But if the desperation to win carries you in the wrong direction, if it overwhelms everything else, as it has with McConnell, then it becomes something else.

Sean Illing

Does McConnell have an ideological core?

Alec MacGillis

I found it really hard to discern any ideological core as I was doing the book. It was remarkable to discover just how superficially moderate and even liberal a Republican he was when he was starting out in the ’60s and ’70s. Mitch was outspoken for civil rights when he first ran for office in Louisville for the county executive job there. He was pro-union, pro-environment, and pro-abortion rights. But then that all started to shift very suddenly once he got in the Senate.

In 1984, he won his first race for the US Senate, but barely won it. He won by only 5,000 votes in the year that Ronald Reagan won in Kentucky by almost 300,000 votes. He sort of rode the coattails of Reagan. And the lesson he took from that was that he was going to have to win reelection in years to come and climb in this new Republican Party. He was going to have to shift sharply to the right to catch up with where the Republican Party was heading.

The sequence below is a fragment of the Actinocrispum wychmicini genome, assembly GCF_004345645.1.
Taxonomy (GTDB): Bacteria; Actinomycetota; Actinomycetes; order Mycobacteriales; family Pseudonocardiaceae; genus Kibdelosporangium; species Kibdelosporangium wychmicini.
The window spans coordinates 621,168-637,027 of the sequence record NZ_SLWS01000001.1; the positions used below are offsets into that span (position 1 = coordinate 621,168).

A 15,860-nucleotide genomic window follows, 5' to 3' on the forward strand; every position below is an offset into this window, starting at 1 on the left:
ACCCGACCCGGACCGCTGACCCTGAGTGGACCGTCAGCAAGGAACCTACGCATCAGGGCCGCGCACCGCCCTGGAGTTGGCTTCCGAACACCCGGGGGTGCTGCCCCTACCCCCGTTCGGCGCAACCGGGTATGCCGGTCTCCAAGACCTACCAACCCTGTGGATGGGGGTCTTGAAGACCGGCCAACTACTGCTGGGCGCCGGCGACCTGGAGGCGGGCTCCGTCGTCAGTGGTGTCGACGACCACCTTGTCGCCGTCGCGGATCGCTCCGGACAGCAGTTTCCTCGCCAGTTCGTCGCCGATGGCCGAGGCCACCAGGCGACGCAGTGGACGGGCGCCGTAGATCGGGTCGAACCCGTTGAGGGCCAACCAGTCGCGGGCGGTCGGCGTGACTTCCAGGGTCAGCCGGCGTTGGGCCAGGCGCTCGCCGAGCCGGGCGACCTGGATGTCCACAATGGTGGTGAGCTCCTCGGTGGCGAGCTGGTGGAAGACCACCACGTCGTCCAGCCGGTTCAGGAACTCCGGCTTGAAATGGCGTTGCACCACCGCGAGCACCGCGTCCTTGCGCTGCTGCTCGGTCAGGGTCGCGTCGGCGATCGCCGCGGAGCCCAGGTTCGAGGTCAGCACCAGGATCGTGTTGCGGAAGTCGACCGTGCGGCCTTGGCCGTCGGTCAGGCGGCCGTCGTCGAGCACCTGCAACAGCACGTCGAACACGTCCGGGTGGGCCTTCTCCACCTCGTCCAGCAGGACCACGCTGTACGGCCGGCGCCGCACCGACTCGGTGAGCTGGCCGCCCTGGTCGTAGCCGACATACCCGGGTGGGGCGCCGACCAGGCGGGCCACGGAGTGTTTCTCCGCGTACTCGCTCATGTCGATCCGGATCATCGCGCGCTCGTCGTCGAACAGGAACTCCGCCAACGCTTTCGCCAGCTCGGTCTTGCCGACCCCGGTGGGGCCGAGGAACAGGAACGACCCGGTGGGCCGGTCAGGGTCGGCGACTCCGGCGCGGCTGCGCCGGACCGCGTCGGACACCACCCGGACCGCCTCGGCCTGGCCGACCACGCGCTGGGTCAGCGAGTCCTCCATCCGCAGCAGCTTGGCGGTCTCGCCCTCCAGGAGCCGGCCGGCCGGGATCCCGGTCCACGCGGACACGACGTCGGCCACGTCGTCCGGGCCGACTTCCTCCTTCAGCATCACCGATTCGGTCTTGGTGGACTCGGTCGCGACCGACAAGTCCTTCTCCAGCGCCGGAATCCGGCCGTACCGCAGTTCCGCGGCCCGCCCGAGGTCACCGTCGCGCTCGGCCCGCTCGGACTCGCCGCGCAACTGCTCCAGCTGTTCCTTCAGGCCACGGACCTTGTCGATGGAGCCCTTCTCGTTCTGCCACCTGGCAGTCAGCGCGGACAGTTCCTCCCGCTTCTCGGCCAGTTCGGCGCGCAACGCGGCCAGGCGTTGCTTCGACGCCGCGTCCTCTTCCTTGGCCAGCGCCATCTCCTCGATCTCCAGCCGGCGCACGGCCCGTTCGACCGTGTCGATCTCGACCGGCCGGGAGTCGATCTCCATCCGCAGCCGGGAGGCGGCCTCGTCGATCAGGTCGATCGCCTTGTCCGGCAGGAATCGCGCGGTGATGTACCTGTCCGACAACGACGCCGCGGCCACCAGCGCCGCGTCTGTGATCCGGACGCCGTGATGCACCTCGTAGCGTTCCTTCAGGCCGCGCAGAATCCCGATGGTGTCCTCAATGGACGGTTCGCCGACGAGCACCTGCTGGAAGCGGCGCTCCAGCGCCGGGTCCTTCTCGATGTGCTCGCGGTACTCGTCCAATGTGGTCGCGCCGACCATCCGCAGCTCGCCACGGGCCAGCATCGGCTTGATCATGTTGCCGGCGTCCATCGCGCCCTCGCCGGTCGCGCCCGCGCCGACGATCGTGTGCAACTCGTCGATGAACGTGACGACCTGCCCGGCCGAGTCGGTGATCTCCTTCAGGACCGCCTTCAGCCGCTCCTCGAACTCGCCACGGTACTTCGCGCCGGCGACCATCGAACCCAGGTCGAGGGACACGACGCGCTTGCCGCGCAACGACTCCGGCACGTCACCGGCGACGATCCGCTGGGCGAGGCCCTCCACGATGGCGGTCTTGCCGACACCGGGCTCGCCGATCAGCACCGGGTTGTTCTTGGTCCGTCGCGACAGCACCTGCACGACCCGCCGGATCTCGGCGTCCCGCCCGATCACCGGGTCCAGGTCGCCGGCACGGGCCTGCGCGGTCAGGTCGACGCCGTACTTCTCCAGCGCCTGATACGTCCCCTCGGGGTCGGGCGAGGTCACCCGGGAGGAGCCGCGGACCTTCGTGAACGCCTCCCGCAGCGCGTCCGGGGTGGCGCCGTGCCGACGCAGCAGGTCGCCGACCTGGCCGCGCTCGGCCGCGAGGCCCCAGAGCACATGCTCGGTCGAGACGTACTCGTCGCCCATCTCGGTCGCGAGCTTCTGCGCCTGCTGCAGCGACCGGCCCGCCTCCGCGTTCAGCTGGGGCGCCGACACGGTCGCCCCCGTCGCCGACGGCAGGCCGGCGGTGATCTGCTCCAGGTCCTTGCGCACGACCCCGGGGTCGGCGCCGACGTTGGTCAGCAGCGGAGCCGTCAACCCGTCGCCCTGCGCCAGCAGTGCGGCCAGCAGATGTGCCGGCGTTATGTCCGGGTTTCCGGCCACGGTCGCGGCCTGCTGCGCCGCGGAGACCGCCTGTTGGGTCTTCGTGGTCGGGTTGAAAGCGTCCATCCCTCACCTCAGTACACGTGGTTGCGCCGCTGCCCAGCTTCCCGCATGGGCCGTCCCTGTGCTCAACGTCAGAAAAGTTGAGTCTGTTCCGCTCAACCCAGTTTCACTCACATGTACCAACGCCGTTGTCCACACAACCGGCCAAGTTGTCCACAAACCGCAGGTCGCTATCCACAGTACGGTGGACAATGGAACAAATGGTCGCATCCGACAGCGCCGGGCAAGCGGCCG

Sean Illing

How would you characterize McConnell’s broader impact on the Senate?

Alec MacGillis

Oh, it’s been enormous. He’s undermined the institution in so many ways. There was this idea of the Senate as having a higher purpose and more collegiality than the House, and he’s just completely blown that up. He had help, of course, but he’s played such an essential role.

And what’s remarkable about it is that he has managed to do that, to undermine the institution, while at the same time continuing to be upheld as a great institutionalist by many pundits in Washington simply because he has a grasp on the fine points and all the rules of the Senate.

Sure, he understands the institution very well, there’s no debate about that. But he’s done grave damage to it with a degree of partisanship and obstructionism that is genuinely rare.

Sean Illing

What do you think his first priority will be in the upcoming Senate impeachment trial?

Alec MacGillis

It’s pretty clear that his goal is to shut it down and get it over with as fast as possible, even if that means completely breaking from the way that we’ve done trials in the past. He’s been totally brazen about his collaboration with the defendant, with the White House. And my guess is that he’ll once again be hailed as a great tactician for having pulled this off.